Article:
This retrospective collection of Eric Clapton contains two Cream live recordings from their BBC radio sessions. Those various sessions are the remaining major resource of unreleased Cream material now that the "Those Were The Days" provides the 'lost session'. One hopes that the BBC will release them before the tapes disintegrate from neglect.
Lawdy Mama (trad arr. Eric Clapton)
Eric lead guitar, lead vocals; Jack bass; Ginger drums.
[Recording: 9th December 1966 , BBC Studios, London.]
This version is the 2nd previously unreleased (now on "Those Were The Days") arrangement. This short (1:50) version clearly shows the superiority of that arrangement as discussed in "Live Cream" review. It's a solid performance but hardly dynamic - the requirement of truncated performance for radio really wasn't their style. Eric'c solo is concise and strong with Ginger coming alive behind him.
Steppin' Out (James Bracken)
Eric lead guitar; Jack bass; Ginger drums.
[Recording: 9th January 1968, BBC Studios, London.]
A different approach to the version on Live Cream Vol. 2 being very much shorter with all three taking solo breaks. Concise (3.31) but with much more attack then Lawdy Mama. This is when Cream were at their prime with a repetoire of strong originals and extensively reworked covers that they would perform what ever way they felt on the night. An absolute gem that could have gone on as Eric starts to roar and Jack and Ginger drive him on but remember the clock!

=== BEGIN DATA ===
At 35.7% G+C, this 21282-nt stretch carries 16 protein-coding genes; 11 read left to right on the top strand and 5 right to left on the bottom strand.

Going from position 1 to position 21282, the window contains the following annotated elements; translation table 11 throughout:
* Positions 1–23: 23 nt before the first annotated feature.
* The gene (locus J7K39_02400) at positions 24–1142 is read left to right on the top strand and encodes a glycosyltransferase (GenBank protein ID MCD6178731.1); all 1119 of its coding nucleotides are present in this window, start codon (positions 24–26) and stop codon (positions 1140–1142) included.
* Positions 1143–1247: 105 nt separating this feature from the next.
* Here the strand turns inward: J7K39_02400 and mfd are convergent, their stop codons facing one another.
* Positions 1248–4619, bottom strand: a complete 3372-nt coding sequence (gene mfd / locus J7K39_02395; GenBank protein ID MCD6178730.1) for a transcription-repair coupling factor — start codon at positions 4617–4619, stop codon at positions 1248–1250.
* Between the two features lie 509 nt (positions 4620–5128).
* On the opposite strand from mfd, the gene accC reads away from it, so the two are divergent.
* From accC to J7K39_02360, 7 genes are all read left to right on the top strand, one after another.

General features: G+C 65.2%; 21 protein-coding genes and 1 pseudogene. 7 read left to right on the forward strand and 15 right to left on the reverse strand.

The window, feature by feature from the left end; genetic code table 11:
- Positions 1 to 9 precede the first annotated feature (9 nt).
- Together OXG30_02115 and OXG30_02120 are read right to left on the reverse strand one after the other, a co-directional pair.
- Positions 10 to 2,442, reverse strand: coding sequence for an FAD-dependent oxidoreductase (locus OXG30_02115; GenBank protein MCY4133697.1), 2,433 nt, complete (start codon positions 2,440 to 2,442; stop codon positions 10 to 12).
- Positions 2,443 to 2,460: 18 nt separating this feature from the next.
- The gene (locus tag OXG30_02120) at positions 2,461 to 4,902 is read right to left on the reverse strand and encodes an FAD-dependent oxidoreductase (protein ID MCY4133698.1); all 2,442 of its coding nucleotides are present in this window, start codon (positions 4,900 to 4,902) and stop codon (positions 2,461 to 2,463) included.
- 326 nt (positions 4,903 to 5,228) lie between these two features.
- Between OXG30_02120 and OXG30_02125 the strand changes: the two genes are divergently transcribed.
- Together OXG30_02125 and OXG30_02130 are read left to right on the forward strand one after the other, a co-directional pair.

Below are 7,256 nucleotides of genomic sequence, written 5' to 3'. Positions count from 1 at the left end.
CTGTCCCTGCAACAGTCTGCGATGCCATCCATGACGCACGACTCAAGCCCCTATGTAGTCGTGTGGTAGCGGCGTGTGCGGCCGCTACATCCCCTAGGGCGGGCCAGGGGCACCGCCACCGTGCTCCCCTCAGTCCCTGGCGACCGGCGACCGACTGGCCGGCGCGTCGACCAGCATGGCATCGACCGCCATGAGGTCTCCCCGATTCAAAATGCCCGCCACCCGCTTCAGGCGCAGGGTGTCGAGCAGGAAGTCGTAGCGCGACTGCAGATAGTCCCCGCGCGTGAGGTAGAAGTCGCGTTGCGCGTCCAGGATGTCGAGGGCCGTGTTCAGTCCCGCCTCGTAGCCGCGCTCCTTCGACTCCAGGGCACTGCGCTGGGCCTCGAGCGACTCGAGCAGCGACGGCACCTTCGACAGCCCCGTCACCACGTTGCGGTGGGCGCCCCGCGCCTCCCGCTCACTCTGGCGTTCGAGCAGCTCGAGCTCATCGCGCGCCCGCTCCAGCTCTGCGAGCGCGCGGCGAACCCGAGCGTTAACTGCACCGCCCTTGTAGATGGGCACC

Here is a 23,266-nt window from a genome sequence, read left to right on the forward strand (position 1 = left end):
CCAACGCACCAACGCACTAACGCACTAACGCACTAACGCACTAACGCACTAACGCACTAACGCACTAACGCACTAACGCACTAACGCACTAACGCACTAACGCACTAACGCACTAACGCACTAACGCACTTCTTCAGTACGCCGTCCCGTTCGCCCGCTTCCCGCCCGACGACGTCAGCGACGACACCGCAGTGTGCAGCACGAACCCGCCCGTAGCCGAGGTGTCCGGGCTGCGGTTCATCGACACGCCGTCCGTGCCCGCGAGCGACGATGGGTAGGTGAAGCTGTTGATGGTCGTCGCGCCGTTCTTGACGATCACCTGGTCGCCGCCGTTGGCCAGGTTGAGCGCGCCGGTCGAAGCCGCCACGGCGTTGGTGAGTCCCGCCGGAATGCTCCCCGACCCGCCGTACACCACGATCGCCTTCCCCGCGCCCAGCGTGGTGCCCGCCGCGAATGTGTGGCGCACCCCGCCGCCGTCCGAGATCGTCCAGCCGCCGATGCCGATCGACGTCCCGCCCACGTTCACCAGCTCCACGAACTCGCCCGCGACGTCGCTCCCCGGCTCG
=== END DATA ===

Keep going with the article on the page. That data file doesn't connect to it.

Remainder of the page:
It is unclear whether this is a bootleg or just an unofficial release of out-takes and rehearsals that are now out of copyright (in Europe at least). The record companies pressured shops and distributers so I assume the latter. Its not a critical buy, even for serious fans. For the diehards it's interesting. Two tracks are now officially available on "Those Were The Days".
Sound quality is poor especially on White Room which sounds like a review dub rather than a copy of a master. I'm not going to review each track just make some comments.
Lawdy Mama is the superior previously unreleased version now available on "Those Were The Days" as is the Fallstaff Beer commercial. Rollin' and Tumblin' and Cat's Squirrel (minus harmonica and guitar overdub - raw and tasty!) are good enough to be considered alternate takes. The Coffee Song breaks down as Jack and Eric crack up over the ludicrous lyrics/melody. Sweet Wine, Toad, Wrapping Paper and I Feel Free are rehearsals. You Make Me Feel is Jack and Eric working up one of Jack's songs despite Ginger's disinterested drumming.
These tracks come from the Fresh Cream to Gears sessions. Falstaff and White Room are from the July-August 1968 Wheels sessions. White Room is a complete version which had the lead guitar and lead vocals completely redubbed during later sessions. The guitar is non wah wah which thus represents a significantly different version. It can be considered version 1 which would be nice if it was a decently mastered release.
Rollin' and Tumblin'
The Coffee Song
You Make Me Feel
I Feel Free